Low dose aspirin should be considered in all patients with GCA, provided no contra-indications exist, since it has been shown to reduce the rate of visual loss and cerebrovascular accidents in GCA.20 Patients with GCA are susceptible to corticosteroid induced osteoporosis hence it is important to consider bone protection in the form of a bisphosphonate with calcium/vitamin D.1-2 The medical practitioner may consider prescribing a proton pump inhibitor for the purpose of gastro protection.1-2

In recurrent or resistant GCA, methotrexate or other immunosuppressives (eg azathioprine or leflunomide) may be used as adjuvant therapy to allow reduction in the cumulative glucocorticosteroid dose. 1-2

Conflict of interest: none declared



1    Giant Cell Arteritis Guideline Development Group. Concise guidance: diagnosis and management of giant cell arteritis. London: Royal College of Physicians, 2010. Accessed 20th October 2012.

2.   BSR and BHPR Standards, Guidelines and Audit Working Group. BSR and BHPR guidelines for the management of giant cell arteritis. Rheumatology. 2010; 49(8): 1594–97

3    Salvarni C, Cantini F, Boiarda L, Hunder GG. Polymyalgia Rheumatica and Giant Cell Arteritis. NEJM 2002; 347: 261–71

4    Hellmann DB, Hunder GG. Giant cell arteritis and polymyalgia rheumatica. In: Harris ED, Budd RC, Firestein GS, Genovese MC, et al Kelley’s Textbook of Rheumatology, 7th Edition. Philadelphia: WB Saunders Company, 2005

5    Hazelman BL. Polymyalgia rheumatic and giant cell arteritis. In: Hochberg MC, Silman AJ, Smolen JS, Weinblatt ME, Weisman MH. Rheumatology. Third Edition. Edinburgh: Mosby, 2003

6.   Weyand CM, Goronzy JJ. Medium- and large-vessel vasculitis. N Engl J Med 2003; 349: 160–69

7    Salvarani C, Gabriel SE, O’Fallon WM, Hunder GG. The incidence of giant cell arteritis in Olmsted County, Minnesota: apparent fluctuations in a cyclic pattern. Ann Intern Med 1995; 123(3): 192.

8.   Gabriel SE, Espy M, Erdman DD, et al. The role of parvovirus B19 in the pathogenesis of giant cell arteritis: a preliminary evaluation. Arthritis Rheum 1999; 42: 1255–8

9    Weyand CM, Fulbright JW, Hunder GG, Evans JM, Goronzy JI. Treatment of giant cell arteritis: interleukin-6 as a biologic marker of disease activity. Arthritis Rheum 2000; 43(5):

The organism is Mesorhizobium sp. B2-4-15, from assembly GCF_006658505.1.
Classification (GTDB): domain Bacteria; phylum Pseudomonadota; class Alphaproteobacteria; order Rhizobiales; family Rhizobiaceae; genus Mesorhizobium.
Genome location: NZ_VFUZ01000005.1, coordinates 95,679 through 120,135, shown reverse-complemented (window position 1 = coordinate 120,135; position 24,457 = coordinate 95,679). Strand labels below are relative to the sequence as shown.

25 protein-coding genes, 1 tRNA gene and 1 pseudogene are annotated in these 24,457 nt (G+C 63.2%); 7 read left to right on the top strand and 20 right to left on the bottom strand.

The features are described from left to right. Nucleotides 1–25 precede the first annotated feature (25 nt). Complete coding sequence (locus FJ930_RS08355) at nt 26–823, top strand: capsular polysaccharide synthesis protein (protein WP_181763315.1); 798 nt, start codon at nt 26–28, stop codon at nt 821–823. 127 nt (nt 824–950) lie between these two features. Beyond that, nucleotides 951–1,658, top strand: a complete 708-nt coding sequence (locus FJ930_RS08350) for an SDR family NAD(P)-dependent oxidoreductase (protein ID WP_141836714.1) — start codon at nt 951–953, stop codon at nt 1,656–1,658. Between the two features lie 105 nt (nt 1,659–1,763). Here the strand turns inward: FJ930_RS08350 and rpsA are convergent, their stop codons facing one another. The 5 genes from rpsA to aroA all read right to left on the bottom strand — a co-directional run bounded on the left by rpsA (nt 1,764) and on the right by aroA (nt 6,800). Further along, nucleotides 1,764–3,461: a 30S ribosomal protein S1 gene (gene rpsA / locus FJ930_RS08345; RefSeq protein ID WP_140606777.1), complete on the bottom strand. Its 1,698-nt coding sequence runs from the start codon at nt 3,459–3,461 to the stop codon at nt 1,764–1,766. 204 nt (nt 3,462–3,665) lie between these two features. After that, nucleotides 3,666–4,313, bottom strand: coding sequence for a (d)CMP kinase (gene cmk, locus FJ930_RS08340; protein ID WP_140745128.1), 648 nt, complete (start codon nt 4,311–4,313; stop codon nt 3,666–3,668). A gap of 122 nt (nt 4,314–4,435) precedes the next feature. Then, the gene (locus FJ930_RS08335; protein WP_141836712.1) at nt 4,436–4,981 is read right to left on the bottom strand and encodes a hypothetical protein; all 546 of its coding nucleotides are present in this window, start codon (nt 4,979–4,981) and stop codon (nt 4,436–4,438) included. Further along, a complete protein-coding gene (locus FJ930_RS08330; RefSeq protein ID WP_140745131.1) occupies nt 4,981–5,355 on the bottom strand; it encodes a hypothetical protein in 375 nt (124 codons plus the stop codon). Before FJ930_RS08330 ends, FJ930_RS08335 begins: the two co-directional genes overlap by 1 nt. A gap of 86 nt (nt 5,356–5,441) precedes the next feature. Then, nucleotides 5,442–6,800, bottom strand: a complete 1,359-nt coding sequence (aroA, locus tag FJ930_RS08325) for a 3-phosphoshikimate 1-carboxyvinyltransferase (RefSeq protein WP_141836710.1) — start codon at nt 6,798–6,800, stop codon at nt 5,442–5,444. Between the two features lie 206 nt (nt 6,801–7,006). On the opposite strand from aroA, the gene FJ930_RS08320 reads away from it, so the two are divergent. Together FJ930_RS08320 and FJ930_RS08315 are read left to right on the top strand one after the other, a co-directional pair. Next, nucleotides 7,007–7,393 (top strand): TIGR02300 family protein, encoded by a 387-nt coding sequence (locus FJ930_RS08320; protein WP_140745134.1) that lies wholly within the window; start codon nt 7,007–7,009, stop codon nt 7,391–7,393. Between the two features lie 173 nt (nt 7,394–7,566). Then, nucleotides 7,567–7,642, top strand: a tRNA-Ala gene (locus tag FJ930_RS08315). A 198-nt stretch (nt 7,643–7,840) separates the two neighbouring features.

10. Salvarani C, Gabriel SE, O’Fallon WM, Hunder GG. The incidence of giant cell arteritis in Olmsted County, Minnesota: apparent fluctuations in a cyclic pattern. Ann Intern Med 1995; 123(3): 192

11. Watts RA. The Epidemiology of Giant Cell Arteritis. Rheumatology. 2005;

      (Suppl 3) 44Pp iii2 doi: 10.1093/rheumatology/keh729 (accessed 21st October 2012)

12. Salvarani C Cantini F, Hunder GG. Polymyalgia rheumatic and giant cell arteritis. Lancet 2008; 372: 234-45

13. Calamia KT Hunder GG. Giant cell arteritis (temporal arteritis) presenting as fever of undetermined origin. Arthritis Rheum 1881; 24: 1414–18

14 Calamia KT, Hunder GG. Clinical manifestations of giant cell arteritis. Clin Rheum Dis 1980; 6: 389–403

15. Klein RG, Hunder GG, Stanson AW, Sheps SG. Large artery involvement in giant cell (temporal) arteritis. Ann Intern Med 1975; 83: 806–12

16. Brack A, Martinez-Taboada V, Stanson A, et al. Disease pattern in cranial and large-vessel giant cell arteritis. Arthritis Rheum 1999; 42 : 311–7

17. Nuenninghoff DM, Hunder GG, Christianson TJ, McClelland RL, Matteson EL. Incidence and predictors of large-artery complication (aortic aneurysm, aortic dissection, and/or large-artery stenosis) in patients with giant cell arteritis: a population-based study over 50 years. Arthritis Rheum 2003; 48: 3522-31

18 Salvarani C, Hunder GG. Giant cell arteritis with low erythrocyte sedimentation rate: frequency of occurence in a population-based study 2001; 45: 140–45

19 Hunder GG, Bloch DA, Michel BA, et al. The American College of Rheumatology 1990 criteria for the classification of giant cell arteritis. Arthritis Rheum 1990; 33: 1122–28

20. Nesher G, Berkun Y,Mates M et al. Low-dose aspirin and prevention of cranial ischemic complications in giant cell arteritis. Arthritis Rheum 2004; 50: 1332–37